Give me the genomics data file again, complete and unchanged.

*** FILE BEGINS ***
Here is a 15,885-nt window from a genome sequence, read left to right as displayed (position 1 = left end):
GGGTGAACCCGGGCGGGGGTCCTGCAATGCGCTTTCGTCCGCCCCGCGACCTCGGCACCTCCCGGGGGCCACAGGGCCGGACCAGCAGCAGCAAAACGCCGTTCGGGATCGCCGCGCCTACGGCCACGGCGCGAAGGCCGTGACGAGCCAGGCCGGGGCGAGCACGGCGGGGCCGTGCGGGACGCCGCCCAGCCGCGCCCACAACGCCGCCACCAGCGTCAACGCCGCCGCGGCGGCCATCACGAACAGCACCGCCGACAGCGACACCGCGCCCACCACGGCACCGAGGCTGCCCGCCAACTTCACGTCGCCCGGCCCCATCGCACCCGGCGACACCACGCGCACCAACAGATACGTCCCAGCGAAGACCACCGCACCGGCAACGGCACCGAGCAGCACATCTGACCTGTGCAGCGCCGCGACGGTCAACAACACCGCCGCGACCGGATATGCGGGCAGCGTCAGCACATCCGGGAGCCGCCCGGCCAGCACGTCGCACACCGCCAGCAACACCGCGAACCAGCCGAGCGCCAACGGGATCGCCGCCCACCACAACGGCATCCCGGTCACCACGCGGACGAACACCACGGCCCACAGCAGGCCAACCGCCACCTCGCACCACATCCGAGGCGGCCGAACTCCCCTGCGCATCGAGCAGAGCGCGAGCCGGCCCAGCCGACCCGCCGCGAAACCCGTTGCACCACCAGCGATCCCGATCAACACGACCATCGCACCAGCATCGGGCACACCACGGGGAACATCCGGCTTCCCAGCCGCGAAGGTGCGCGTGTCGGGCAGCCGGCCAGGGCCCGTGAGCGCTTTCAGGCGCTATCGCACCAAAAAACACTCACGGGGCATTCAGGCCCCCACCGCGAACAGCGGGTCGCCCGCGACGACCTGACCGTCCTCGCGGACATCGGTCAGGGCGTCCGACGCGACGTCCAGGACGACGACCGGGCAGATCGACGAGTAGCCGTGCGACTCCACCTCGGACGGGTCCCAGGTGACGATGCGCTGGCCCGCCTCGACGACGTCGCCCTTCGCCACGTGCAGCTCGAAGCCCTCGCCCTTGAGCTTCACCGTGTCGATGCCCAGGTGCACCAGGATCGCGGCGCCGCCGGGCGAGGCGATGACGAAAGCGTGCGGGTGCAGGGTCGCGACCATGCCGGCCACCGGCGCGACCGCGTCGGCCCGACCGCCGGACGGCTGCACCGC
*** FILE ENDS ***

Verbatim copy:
Here is a 15,885-nt window from a genome sequence, read left to right as displayed (position 1 = left end):
GGGTGAACCCGGGCGGGGGTCCTGCAATGCGCTTTCGTCCGCCCCGCGACCTCGGCACCTCCCGGGGGCCACAGGGCCGGACCAGCAGCAGCAAAACGCCGTTCGGGATCGCCGCGCCTACGGCCACGGCGCGAAGGCCGTGACGAGCCAGGCCGGGGCGAGCACGGCGGGGCCGTGCGGGACGCCGCCCAGCCGCGCCCACAACGCCGCCACCAGCGTCAACGCCGCCGCGGCGGCCATCACGAACAGCACCGCCGACAGCGACACCGCGCCCACCACGGCACCGAGGCTGCCCGCCAACTTCACGTCGCCCGGCCCCATCGCACCCGGCGACACCACGCGCACCAACAGATACGTCCCAGCGAAGACCACCGCACCGGCAACGGCACCGAGCAGCACATCTGACCTGTGCAGCGCCGCGACGGTCAACAACACCGCCGCGACCGGATATGCGGGCAGCGTCAGCACATCCGGGAGCCGCCCGGCCAGCACGTCGCACACCGCCAGCAACACCGCGAACCAGCCGAGCGCCAACGGGATCGCCGCCCACCACAACGGCATCCCGGTCACCACGCGGACGAACACCACGGCCCACAGCAGGCCAACCGCCACCTCGCACCACATCCGAGGCGGCCGAACTCCCCTGCGCATCGAGCAGAGCGCGAGCCGGCCCAGCCGACCCGCCGCGAAACCCGTTGCACCACCAGCGATCCCGATCAACACGACCATCGCACCAGCATCGGGCACACCACGGGGAACATCCGGCTTCCCAGCCGCGAAGGTGCGCGTGTCGGGCAGCCGGCCAGGGCCCGTGAGCGCTTTCAGGCGCTATCGCACCAAAAAACACTCACGGGGCATTCAGGCCCCCACCGCGAACAGCGGGTCGCCCGCGACGACCTGACCGTCCTCGCGGACATCGGTCAGGGCGTCCGACGCGACGTCCAGGACGACGACCGGGCAGATCGACGAGTAGCCGTGCGACTCCACCTCGGACGGGTCCCAGGTGACGATGCGCTGGCCCGCCTCGACGACGTCGCCCTTCGCCACGTGCAGCTCGAAGCCCTCGCCCTTGAGCTTCACCGTGTCGATGCCCAGGTGCACCAGGATCGCGGCGCCGCCGGGCGAGGCGATGACGAAAGCGTGCGGGTGCAGGGTCGCGACCATGCCGGCCACCGGCGCGACCGCGTCGGCCCGACCGCCGGACGGCTGCACCGC